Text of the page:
Similarly, the effectiveness of handgun ammunition is measured by the rapidity with which it incapacitates an assailant. And, as with Shechita, ammunition is intended to achieve incapacitation through rapid blood loss. Unlike Shechita, however, the blood loss is intended to take the form of an internal hemorrhage. To understand this, it’s useful to take a closer look at what happens when a bullet strikes a living target.
As the bullet enters the target, it begins to move through flesh, muscle and organ, creating tissue disruption. As it moves, a number of things take place. First, the bullet creates a crush injury, or permanent cavity. This is a hole equivalent to the bullet’s diameter through the body, analogous to the chads displaced by a paper punch as it crushes its way through a stack of documents. As the bullet continues to move through the body, the compression wave associated with the its passage generates a temporary stretching many times the diameter of the bullet of the tissue along the axis of passage. This stretch injury, or “temporary cavity” is generally not terribly disruptive to muscle tissue. (Muscle tissue is designed to stretch and return to its original shape; think of childbirth as a case in point!) Organs, such as the spleen, are an entirely different matter. They are not amenable to stretching, and when shot in a manner that results in their becoming part of the temporary cavity, they tend to rupture or burst.
Blood loss comes into play when we realize that the interior of the permanent cavity is a single long wound. This size and depth of this internal hemorrhage correlate directly to the rapidity of blood loss, and hence the rapidity of incapacitation. Given, this, the larger the diameter of the permanent cavity, the larger the overall surface area of the wound channel and the more rapid the blood loss.
This phenomenon isn’t arcane or esoteric knowledge, and ammunition manufacturers have been providing technological means to create permanent cavities that are larger than the nominal caliber of a given cartridge since the late 19th century. The most common technical solution is the hollowpoint bullet.
A hollowpoint bullet is an expanding bullet that has a hollowed out shape in its tip. In the case of handgun ammunition (and some rifle ammunition intended for hunting), this is intended to cause the bullet to expand upon entering a target in order to disrupt more tissue and create a larger diameter wound channel than would be otherwise possible.
When a hollowpoint bullet strikes tissue, the pressure created in the hollowed pit in the bullet’s nose forces the material (usually lead) around the inside edge to expand outwards, increasing the axial diameter of the projectile as it passes through. This process is commonly referred to as mushrooming, because the resulting shape, a widened, rounded nose on top of a cylindrical base, typically resembles a mushroom.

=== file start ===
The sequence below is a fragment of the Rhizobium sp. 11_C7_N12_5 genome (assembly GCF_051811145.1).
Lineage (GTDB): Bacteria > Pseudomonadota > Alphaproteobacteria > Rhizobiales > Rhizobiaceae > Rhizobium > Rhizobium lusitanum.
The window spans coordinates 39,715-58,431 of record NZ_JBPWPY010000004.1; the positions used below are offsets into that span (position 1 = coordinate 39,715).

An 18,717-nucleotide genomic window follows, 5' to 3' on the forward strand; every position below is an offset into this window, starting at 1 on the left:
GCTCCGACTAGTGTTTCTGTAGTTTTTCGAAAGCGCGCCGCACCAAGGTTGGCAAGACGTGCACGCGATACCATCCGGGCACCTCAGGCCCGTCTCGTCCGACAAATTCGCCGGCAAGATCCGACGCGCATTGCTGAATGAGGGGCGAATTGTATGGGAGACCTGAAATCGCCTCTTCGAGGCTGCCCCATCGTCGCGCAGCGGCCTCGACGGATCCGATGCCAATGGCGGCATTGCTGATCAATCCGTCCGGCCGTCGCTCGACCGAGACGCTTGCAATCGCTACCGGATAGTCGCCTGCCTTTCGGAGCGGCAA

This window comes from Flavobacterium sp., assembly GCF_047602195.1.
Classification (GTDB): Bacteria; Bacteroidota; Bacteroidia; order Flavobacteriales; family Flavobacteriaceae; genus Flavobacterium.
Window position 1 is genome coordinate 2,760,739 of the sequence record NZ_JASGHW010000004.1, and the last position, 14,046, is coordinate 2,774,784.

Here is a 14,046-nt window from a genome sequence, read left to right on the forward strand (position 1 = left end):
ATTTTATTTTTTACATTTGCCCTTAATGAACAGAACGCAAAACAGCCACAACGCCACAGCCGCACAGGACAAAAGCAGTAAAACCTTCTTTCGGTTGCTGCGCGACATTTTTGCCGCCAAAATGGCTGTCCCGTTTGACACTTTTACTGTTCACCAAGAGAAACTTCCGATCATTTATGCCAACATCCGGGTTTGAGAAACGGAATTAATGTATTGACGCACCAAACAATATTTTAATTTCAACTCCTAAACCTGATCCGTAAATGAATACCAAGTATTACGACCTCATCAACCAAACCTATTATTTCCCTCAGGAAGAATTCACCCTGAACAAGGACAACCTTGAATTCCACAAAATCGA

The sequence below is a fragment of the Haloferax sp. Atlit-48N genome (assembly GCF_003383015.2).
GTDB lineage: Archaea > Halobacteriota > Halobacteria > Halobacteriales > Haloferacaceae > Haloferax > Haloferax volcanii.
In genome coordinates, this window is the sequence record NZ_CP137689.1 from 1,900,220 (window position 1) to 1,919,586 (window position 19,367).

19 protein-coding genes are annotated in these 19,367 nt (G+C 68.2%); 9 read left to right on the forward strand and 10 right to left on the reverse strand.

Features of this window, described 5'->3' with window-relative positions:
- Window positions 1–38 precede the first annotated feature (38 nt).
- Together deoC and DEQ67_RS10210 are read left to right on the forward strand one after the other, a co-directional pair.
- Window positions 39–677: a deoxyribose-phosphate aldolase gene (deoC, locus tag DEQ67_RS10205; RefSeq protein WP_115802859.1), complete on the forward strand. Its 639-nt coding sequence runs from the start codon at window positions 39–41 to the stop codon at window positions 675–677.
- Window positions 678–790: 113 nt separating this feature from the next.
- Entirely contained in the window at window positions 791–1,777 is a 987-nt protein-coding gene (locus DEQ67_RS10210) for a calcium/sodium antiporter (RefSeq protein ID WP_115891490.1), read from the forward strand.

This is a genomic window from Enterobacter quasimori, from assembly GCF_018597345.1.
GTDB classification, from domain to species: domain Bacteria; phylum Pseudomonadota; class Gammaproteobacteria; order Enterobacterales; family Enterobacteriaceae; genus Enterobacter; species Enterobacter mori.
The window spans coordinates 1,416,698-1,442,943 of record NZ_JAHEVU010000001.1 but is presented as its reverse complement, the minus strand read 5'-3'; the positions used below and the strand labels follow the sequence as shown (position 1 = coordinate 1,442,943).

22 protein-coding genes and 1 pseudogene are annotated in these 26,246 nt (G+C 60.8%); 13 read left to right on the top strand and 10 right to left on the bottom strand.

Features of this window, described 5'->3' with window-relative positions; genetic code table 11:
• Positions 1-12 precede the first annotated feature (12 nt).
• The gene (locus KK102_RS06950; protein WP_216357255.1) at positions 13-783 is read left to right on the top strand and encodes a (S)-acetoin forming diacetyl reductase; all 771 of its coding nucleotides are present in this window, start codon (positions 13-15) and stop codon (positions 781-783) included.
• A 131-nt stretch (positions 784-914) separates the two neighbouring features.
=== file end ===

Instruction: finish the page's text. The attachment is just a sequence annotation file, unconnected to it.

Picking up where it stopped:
It’s easy to get caught up in popular misconceptions of firearms and their effectiveness. However, a technically accurate understanding of the mechanics of gunshot wounds makes for a much more convincing story and allows for development of more interesting characters and plot twists. Remember, in the end, it all comes down to surface area. The larger the diameter of the wound channel, the greater the surface area and the more rapid the blood loss. The more rapid the blood loss, the quicker the bad guy stops doing bad!
This month’s article inspired by, you guessed it, Black Friday!
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Bio: Adam Firestone brings more than 25 years of experience with weapon systems including small arms, artillery, armor, area denial systems and precision guided munitions to Romance University. Additionally, Adam is an accomplished small arms instructor, editor, literary consultant and co-author of a recently published work on the production of rifles in the United States for Allied forces during the First World War.
Adam has been providing general and technical editing services to authors and publishing houses specializing in firearms books since the early 2000s. Additionally, Adam provides literary consulting services to fiction authors including action scene choreography, technical vetting and technical editing. In this line of experience, Adam has had the fortune to work with well known authors including Shannon McKenna and Elizabeth Jennings.
Check out Adam’s blog here: http://adamfirestoneconsultant.blogspot.com/